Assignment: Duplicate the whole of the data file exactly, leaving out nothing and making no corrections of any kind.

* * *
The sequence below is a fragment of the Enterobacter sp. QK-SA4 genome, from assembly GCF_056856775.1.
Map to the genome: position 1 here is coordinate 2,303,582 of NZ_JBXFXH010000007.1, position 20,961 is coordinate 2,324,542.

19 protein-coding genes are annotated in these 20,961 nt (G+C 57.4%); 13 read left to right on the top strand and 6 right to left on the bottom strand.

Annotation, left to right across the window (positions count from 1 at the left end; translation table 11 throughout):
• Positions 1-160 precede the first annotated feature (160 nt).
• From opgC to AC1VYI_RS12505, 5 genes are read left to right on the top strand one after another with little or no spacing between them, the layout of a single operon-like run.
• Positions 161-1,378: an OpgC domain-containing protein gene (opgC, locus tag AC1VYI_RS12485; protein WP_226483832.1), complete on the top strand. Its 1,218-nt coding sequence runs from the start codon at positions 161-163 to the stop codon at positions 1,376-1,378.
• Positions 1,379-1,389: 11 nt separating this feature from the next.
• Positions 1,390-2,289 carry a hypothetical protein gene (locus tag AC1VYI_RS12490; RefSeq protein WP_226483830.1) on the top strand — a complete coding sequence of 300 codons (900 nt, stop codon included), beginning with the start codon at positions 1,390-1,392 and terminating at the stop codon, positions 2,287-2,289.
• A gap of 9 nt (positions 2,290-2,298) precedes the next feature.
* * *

The sequence below is a fragment of the Enterobacter sp. QK-SA4 genome, from assembly GCF_056856775.1.
Map to the genome: position 1 here is coordinate 2,303,582 of NZ_JBXFXH010000007.1, position 20,961 is coordinate 2,324,542.

19 protein-coding genes are annotated in these 20,961 nt (G+C 57.4%); 13 read left to right on the top strand and 6 right to left on the bottom strand.

Annotation, left to right across the window (positions count from 1 at the left end; translation table 11 throughout):
• Positions 1-160 precede the first annotated feature (160 nt).
• From opgC to AC1VYI_RS12505, 5 genes are read left to right on the top strand one after another with little or no spacing between them, the layout of a single operon-like run.
• Positions 161-1,378: an OpgC domain-containing protein gene (opgC, locus tag AC1VYI_RS12485; protein WP_226483832.1), complete on the top strand. Its 1,218-nt coding sequence runs from the start codon at positions 161-163 to the stop codon at positions 1,376-1,378.
• Positions 1,379-1,389: 11 nt separating this feature from the next.
• Positions 1,390-2,289 carry a hypothetical protein gene (locus tag AC1VYI_RS12490; RefSeq protein WP_226483830.1) on the top strand — a complete coding sequence of 300 codons (900 nt, stop codon included), beginning with the start codon at positions 1,390-1,392 and terminating at the stop codon, positions 2,287-2,289.
• A gap of 9 nt (positions 2,290-2,298) precedes the next feature.